Colorado regulators checked Heart Check America’s Denver center. They found a litany of deficiencies, including no proof that staffers operating the scanner were qualified, no controls to ensure patients received as little radiation as possible, and that tests were being conducted without doctors’ orders.

Inspectors also found that the clinic was not supervised by a physician licensed in Colorado and that test results weren’t being read by a qualified radiologist or delivered to patients in a timely manner.

Allen’s work plays right into the debate over the efficacy of various screening procedures, especially those applied to low-risk patients, which makes one paragraph at the end of the story particularly ominous.

Haddad said he is continuing to look for opportunities in the imaging business. He has formed a new company, Cancer Check America, in Hilton Head, S.C, to focus on cancer screening.


Prof: Mammogram debate is data vs. anecdotes

About Pia Christensen

Pia Christensen (@AHCJ_Pia) is the managing editor/online services for AHCJ. She manages the content and development of healthjournalism.org, coordinates AHCJ's social media efforts and edits and manages production of association guides, programs and newsletters.

When it comes to the recent news that a government task force opposes routine mammograms for women under 50, the public must balance research with anecdotal evidence, according to a professor who studies how breast cancer is portrayed in the media.

Cynthia Ryan, Ph.D., an associate professor of English at the University of Alabama at Birmingham, says the media is doing a “decent” job of covering the debate between the new guidelines from the U.S. Preventive Services Task Force and individuals who are advising that women continue to start having mammograms at age 40.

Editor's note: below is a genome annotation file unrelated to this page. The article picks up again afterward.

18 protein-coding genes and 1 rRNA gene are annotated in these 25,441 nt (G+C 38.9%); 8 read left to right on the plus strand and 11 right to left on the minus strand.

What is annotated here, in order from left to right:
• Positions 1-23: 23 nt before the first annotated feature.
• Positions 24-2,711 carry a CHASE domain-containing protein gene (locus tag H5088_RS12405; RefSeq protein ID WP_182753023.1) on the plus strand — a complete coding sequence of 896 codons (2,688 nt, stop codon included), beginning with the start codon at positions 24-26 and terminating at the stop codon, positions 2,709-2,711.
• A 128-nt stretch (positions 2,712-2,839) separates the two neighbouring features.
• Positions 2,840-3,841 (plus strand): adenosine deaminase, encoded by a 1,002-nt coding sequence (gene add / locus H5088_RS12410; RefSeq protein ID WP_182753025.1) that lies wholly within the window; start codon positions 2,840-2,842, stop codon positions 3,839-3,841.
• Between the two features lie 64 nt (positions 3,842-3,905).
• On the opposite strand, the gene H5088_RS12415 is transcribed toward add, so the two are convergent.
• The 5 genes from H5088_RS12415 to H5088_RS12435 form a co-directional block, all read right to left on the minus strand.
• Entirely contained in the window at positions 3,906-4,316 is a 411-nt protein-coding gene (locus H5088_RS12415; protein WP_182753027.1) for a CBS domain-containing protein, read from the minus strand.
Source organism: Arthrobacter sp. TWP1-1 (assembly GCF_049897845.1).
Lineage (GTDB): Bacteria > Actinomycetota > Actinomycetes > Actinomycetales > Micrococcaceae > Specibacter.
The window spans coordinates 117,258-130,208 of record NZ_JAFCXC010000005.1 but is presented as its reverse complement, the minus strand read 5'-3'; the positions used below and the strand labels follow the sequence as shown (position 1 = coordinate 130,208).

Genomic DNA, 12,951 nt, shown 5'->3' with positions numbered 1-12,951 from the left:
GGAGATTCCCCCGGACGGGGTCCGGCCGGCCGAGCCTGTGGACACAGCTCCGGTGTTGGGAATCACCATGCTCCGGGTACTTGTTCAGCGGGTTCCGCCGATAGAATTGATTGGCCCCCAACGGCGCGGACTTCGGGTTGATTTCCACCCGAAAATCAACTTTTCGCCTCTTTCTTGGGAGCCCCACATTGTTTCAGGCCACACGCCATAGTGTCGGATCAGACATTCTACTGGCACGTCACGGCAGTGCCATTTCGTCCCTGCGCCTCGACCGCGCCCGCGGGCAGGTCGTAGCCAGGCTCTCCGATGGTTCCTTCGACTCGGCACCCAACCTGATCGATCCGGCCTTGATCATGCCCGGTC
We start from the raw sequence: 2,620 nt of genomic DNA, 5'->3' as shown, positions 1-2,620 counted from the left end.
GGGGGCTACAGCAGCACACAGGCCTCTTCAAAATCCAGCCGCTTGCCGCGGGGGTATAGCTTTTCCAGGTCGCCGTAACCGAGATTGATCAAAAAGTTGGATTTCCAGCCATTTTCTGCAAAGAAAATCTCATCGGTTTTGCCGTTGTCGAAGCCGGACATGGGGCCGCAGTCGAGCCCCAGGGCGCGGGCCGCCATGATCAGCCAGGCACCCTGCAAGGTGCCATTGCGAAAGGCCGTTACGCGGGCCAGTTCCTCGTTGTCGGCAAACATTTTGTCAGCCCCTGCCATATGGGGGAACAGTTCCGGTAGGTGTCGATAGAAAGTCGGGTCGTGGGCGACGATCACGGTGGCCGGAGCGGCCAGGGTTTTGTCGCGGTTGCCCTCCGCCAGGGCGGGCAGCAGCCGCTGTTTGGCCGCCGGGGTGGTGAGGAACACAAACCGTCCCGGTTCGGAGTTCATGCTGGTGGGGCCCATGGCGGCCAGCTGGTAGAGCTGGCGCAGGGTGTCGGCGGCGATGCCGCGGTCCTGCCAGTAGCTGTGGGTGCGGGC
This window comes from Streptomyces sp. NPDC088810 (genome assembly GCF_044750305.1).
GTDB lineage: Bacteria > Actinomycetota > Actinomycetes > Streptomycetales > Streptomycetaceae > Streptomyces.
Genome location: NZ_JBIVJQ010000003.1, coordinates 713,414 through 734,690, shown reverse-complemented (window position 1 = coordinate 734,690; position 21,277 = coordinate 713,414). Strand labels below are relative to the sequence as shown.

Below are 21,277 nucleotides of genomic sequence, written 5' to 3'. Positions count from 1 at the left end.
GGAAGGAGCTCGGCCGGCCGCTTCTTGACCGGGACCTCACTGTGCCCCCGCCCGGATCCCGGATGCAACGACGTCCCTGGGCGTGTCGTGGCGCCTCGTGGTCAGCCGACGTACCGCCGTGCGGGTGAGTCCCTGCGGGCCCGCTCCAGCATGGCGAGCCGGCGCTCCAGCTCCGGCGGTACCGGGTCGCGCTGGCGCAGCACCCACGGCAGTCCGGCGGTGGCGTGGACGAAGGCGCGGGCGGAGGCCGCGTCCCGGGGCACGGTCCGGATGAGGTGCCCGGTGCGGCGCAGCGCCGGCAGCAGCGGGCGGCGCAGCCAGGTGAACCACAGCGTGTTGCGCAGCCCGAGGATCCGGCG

The professor, who has a book coming out about “the rhetoric of breast cancer in popular women’s magazines,” explains why consumers are torn:

Ryan says that when confronted with extreme representations, there is a part of the human brain that wants to go with scientific study “because we figure it must be credible and rational,” she says. “But another part of our brain embraces anecdotal advice that links the message with a face.

Business pushes screenings despite guidelines

About Andrew Van Dam

Andrew Van Dam of The Wall Street Journal previously worked at the AHCJ offices while earning his master’s degree at the Missouri School of Journalism.

Jeff Baillon, a reporter for KMSP-Minneapolis/St. Paul, saw Life Line’s ubiquitous mailers (here’s the one AHCJ’s Gary Schwitzer received) in which former Olympian Peggy Fleming urges people to go in for medical screening and decided to take a closer look at the company. Ohio-based Life Line sends a van to local neighborhoods and offers a variety of tests for a few hundred dollars.

Baillon and his crew, who went undercover for the occasion, found that the Life Line scans were so quick (as short as four minutes) that they wouldn’t yield good pictures, and would be more likely to turn up false positives and miss real problems. They also covered scans, like carotid artery scans, that guidelines generally advise against, and made no mention of government guidelines when scanning patients, even when prompted. For its part, Life Line, a for-profit business which screens about a million people every year and suggests tests even for low-risk groups, says they don’t “trick” customers and, in fact, actually help save lives.